Butternut squash soup plumps barley to a creamy consistency and infuses it with flavor as it cooks. Finely chopped vegetables cook in the same amount of time as the barley, for a one-pot meal that’s ready in about 20 minutes.
Toasted bread croutons add a bread-stuffing texture to seasoned wild rice.
Sometimes, simpler is better. This basic stuffing will soak up all the delicious sauces and juices of the other foods on your Thanksgiving table. You can jazz up the recipe with 1/2 cup of add-ins, such as chestnuts, chopped nuts, or dried fruit.
Cooking butter until it browns is unbelievably easy and adds a nutty, sophisticated flavor.
Made with blanched greens, this pesto gets a hint of Southern flavor from pecans and fresh sage. You could even spice it up with a dash of hot sauce.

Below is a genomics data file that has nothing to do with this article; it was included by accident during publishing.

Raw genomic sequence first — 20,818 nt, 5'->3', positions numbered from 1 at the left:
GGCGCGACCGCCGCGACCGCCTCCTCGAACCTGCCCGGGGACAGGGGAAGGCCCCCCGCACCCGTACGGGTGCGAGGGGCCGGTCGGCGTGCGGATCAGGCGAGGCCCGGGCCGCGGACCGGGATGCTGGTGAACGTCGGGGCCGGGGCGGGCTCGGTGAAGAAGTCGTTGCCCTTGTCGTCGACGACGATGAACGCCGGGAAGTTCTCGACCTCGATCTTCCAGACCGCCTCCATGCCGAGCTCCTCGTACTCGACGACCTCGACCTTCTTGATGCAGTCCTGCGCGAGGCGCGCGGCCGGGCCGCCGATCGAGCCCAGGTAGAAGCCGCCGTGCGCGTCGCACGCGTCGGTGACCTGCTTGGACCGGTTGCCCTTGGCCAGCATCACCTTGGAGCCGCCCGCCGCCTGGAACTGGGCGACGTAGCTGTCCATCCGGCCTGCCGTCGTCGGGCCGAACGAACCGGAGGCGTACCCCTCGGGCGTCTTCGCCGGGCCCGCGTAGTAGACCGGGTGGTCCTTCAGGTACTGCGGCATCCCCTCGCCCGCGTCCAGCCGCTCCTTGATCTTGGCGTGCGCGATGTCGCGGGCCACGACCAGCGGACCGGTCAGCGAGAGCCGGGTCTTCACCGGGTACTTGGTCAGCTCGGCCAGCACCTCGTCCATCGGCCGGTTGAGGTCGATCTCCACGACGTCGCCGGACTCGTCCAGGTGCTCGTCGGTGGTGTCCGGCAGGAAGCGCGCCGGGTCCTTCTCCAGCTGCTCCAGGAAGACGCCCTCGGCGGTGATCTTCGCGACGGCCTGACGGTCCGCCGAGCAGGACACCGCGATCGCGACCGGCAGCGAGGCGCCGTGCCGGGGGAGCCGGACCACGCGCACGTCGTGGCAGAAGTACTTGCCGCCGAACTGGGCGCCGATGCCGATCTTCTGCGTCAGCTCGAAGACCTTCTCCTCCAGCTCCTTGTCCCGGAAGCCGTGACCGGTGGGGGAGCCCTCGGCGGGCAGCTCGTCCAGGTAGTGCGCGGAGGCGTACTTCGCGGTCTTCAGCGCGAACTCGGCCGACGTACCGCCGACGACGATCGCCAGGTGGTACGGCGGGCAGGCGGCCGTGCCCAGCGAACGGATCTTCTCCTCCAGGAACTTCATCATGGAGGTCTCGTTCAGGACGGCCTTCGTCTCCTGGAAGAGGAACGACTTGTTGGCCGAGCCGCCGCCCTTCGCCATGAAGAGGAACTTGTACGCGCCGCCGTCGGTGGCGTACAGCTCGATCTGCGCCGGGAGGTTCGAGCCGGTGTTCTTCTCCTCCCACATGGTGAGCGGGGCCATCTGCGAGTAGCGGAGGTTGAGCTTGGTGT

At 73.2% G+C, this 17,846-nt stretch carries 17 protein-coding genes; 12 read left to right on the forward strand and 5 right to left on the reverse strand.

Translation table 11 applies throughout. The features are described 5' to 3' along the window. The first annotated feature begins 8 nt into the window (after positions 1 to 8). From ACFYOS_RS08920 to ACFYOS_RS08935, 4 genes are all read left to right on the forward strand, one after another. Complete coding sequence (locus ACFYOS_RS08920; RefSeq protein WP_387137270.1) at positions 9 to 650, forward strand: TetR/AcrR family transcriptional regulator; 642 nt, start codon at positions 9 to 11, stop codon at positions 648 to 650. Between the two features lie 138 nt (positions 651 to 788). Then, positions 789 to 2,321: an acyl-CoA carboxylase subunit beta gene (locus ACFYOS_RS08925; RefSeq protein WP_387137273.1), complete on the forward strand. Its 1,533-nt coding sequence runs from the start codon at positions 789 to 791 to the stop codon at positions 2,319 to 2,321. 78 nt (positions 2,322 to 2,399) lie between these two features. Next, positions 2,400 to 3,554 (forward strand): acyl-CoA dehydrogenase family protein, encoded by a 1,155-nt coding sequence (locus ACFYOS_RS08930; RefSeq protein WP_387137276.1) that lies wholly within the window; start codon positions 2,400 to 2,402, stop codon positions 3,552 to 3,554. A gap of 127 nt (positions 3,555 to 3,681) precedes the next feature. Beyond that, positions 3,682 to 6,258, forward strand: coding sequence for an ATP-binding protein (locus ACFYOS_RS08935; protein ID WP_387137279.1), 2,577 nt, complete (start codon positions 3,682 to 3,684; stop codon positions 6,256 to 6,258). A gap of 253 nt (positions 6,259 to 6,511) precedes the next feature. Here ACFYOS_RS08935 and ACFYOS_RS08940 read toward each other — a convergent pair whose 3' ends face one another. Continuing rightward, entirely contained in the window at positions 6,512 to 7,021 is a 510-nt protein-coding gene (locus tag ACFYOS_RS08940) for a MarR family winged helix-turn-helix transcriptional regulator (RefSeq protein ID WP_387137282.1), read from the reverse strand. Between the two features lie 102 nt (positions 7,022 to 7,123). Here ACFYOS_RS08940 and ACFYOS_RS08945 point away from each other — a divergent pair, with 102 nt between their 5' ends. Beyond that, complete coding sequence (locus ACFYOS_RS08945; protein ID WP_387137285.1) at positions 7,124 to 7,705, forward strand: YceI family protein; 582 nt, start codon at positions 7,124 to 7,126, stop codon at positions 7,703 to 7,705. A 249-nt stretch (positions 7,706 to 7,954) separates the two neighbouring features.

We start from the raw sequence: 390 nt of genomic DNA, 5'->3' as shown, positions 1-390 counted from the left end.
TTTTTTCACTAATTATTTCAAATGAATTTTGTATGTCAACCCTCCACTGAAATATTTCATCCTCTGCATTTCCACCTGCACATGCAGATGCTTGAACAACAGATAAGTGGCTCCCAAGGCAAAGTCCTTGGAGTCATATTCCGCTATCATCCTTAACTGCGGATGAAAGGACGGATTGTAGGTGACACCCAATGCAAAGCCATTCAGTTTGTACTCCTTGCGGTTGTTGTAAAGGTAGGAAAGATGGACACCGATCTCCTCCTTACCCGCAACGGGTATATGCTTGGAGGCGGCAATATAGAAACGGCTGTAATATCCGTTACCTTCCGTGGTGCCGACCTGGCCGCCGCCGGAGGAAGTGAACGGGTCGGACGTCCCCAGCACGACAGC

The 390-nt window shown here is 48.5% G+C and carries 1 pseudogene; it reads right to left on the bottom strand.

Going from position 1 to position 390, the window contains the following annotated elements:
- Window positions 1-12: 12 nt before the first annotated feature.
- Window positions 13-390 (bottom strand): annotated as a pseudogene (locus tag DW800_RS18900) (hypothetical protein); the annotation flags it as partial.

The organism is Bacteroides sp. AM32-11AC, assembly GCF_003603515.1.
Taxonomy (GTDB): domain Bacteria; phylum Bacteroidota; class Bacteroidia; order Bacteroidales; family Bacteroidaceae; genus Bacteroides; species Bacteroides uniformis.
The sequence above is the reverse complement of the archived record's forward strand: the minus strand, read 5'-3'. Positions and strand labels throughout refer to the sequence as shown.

In Native American lore, the three sisters refer to corn, squash, and beans, which were traditionally grown together. The cobbler filling can be made ahead and baked with the topping just before serving.
Masa harina, the corn flour used to make tortillas and tamales, holds these sausages together.
Slow cookers offer an energy-saving way to cook gratins, which usually need an hour of oven time. Double the recipe if your cooker’s capacity exceeds 4 quarts.
A pan of homemade cornbread provides the base for this zesty, garlicky dish.
This is a classic bread stuffing—similar to the beloved mixes from the grocery store. To make it vegan, omit the eggs and add 1/2 cup more vegetable broth.
Oven-browned vegetables and lots of fresh herbs give this gravy its robust flavor. Be sure to use russet or Idaho potatoes, which are high-starch varieties that have a smooth, creamy texture and begin to fall apart when boiled.